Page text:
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Is A Triathlon Too Tough?



My parents are incredibly supportive people, but when I told them I was going to compete in a triathlon, they weren’t exactly thrilled. Just like they weren’t exactly thrilled a few years ago when I called to say I was training for a marathon. They didn’t react negatively, but they seemed torn between wanting me to do what makes me happy, and wanting what’s best for me—and my health.
After two competitors died during last year’s NYC Nautica Triathlon, they have a right to be concerned. Countless people have told me that they believe our bodies weren’t built for such intense endurance sports; that it’s much more healthful to do workouts that are conscientious and require a mind-body connection, like yoga or pilates. 
Those are two different arguments, I think, and they’re both worth addressing: First off, not to belittle the difficulty of a sprint-distance race, but it’s not as though I’m attempting an Ironman (a 2.4-mile swim, a 112-mile bike, and a marathon), for which I’d need to make drastic fitness, nutrition, and lifestyle changes. All the workouts in SHAPE’s plan are consistent with the ACSM’s recommended guidelines for weekly physical activity. Plus, I’m being careful not to overtrain and to allow my body to recover appropriately so that I don’t get injured. 
From the mind-body perspective, I’ll admit: One of the things I like a lot about running, for instance, is that I can just get outside and do it without thinking about anything. Is that bad? Maybe. I’m not sure. I think swimming, biking, and running can all be meditative: You get your strokes, cadence, or steps into a rhythm and sync your breathing with it. Perhaps because I allow myself to zone out, I’m not as acutely aware of how my body is responding to the movement as I am in my weekly yoga class. Maybe that’s how injuries creep in. My solution: A trip to my favorite yoga studio for some light, thoughtful exercise on one of my rest days.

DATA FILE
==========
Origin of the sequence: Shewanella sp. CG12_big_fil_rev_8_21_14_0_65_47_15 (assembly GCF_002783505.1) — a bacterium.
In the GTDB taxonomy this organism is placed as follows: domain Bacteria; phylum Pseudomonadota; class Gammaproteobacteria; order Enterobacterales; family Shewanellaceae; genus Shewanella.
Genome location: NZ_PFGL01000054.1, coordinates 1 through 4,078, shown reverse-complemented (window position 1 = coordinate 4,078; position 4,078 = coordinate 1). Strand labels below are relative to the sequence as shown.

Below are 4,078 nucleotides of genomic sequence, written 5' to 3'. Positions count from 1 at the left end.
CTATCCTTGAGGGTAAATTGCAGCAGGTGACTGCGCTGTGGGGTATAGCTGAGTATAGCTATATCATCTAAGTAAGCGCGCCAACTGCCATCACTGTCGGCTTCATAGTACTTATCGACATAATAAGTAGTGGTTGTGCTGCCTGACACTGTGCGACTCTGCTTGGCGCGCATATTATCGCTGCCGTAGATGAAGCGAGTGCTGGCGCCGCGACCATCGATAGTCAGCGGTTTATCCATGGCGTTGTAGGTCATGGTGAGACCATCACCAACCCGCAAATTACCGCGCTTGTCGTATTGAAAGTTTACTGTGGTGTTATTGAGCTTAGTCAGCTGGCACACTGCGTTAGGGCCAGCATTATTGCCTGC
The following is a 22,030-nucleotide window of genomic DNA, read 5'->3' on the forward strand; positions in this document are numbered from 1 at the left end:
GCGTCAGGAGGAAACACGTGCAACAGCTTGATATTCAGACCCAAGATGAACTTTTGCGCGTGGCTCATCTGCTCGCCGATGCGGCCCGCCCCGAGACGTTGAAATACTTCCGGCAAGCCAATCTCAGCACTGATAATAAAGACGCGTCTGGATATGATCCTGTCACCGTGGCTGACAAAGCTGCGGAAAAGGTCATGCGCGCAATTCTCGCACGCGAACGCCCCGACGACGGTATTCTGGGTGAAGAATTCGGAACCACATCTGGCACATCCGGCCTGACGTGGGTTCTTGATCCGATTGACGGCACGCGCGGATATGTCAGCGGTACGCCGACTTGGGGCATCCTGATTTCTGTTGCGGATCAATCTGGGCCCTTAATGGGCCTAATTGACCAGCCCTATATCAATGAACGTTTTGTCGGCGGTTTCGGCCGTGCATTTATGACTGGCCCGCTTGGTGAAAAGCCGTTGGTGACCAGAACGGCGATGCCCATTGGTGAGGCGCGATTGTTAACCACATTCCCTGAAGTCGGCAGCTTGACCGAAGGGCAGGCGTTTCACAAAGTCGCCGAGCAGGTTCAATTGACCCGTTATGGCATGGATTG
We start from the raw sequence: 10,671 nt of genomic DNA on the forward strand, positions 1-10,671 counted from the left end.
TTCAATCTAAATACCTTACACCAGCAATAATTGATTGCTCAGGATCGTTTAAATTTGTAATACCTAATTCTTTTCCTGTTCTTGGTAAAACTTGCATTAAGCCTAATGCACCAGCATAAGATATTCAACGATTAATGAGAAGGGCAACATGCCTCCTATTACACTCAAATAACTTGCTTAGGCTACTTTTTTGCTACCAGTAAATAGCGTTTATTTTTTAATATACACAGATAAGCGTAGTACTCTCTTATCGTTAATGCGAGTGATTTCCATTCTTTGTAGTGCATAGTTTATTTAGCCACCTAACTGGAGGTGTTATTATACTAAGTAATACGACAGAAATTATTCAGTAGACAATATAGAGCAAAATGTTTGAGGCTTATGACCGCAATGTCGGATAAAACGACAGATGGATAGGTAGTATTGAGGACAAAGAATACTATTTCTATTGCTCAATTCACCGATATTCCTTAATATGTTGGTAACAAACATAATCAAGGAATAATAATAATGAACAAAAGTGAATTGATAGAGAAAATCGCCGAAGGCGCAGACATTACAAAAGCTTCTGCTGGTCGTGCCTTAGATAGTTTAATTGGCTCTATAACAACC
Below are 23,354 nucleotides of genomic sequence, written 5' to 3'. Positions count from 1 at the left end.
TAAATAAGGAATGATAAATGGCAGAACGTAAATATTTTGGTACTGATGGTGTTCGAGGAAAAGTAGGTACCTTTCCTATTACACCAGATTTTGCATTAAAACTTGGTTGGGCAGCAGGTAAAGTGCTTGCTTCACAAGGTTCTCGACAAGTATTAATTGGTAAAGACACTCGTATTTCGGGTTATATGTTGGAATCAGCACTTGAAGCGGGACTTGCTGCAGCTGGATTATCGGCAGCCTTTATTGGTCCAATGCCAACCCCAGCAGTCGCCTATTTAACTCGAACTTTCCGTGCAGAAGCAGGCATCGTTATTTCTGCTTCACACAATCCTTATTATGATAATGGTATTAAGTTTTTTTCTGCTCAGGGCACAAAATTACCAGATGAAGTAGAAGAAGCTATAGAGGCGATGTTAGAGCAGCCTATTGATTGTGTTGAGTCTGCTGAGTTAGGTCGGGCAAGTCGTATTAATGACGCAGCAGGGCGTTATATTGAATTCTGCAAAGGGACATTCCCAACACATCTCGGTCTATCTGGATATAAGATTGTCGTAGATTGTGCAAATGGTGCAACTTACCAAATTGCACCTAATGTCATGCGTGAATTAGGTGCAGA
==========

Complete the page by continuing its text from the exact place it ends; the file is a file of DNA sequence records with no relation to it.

What about you? What do you do for active recovery or on your rest days? Do you think training for such a demanding sport is dangerous? Can it be mindful? Let me know in the comments or tweet me @DaniSMcNally

Danielle McNally is the associate fitness editor at SHAPE magazine, where she reports on the latest news, trends, and gear in the exercise world, along with the occasional travel and pop culture piece. She was previously an assistant editor at Food Network Magazine, but left shortly after completing the ING New York City Marathon, when she realized her passion for working out. She’s run seven half marathons, and regularly practices yoga and pilates. This summer she’ll be competing in the New Jersey State Triathlon (her first!) and blogging about it here!


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